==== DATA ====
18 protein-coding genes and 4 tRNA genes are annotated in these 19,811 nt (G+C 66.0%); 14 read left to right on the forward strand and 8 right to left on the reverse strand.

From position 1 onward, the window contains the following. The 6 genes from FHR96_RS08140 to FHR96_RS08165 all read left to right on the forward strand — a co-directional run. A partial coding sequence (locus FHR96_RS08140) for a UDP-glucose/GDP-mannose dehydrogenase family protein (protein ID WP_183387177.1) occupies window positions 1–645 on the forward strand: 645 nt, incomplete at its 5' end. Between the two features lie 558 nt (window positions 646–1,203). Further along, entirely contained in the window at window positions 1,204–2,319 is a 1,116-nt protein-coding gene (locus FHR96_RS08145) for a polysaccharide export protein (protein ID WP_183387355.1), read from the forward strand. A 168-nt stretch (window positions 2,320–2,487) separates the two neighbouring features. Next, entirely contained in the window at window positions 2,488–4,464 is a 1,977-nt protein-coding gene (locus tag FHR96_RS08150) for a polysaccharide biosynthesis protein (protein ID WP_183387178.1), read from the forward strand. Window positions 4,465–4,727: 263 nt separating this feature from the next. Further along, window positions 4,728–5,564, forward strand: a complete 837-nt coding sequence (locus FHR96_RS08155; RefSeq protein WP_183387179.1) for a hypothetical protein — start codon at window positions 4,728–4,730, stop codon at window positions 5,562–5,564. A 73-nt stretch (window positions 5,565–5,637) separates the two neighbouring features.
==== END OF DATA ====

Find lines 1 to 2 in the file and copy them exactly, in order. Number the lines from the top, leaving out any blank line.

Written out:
18 protein-coding genes and 4 tRNA genes are annotated in these 19,811 nt (G+C 66.0%); 14 read left to right on the forward strand and 8 right to left on the reverse strand.

From position 1 onward, the window contains the following. The 6 genes from FHR96_RS08140 to FHR96_RS08165 all read left to right on the forward strand — a co-directional run. A partial coding sequence (locus FHR96_RS08140) for a UDP-glucose/GDP-mannose dehydrogenase family protein (protein ID WP_183387177.1) occupies window positions 1–645 on the forward strand: 645 nt, incomplete at its 5' end. Between the two features lie 558 nt (window positions 646–1,203). Further along, entirely contained in the window at window positions 1,204–2,319 is a 1,116-nt protein-coding gene (locus FHR96_RS08145) for a polysaccharide export protein (protein ID WP_183387355.1), read from the forward strand. A 168-nt stretch (window positions 2,320–2,487) separates the two neighbouring features. Next, entirely contained in the window at window positions 2,488–4,464 is a 1,977-nt protein-coding gene (locus tag FHR96_RS08150) for a polysaccharide biosynthesis protein (protein ID WP_183387178.1), read from the forward strand. Window positions 4,465–4,727: 263 nt separating this feature from the next. Further along, window positions 4,728–5,564, forward strand: a complete 837-nt coding sequence (locus FHR96_RS08155; RefSeq protein WP_183387179.1) for a hypothetical protein — start codon at window positions 4,728–4,730, stop codon at window positions 5,562–5,564. A 73-nt stretch (window positions 5,565–5,637) separates the two neighbouring features.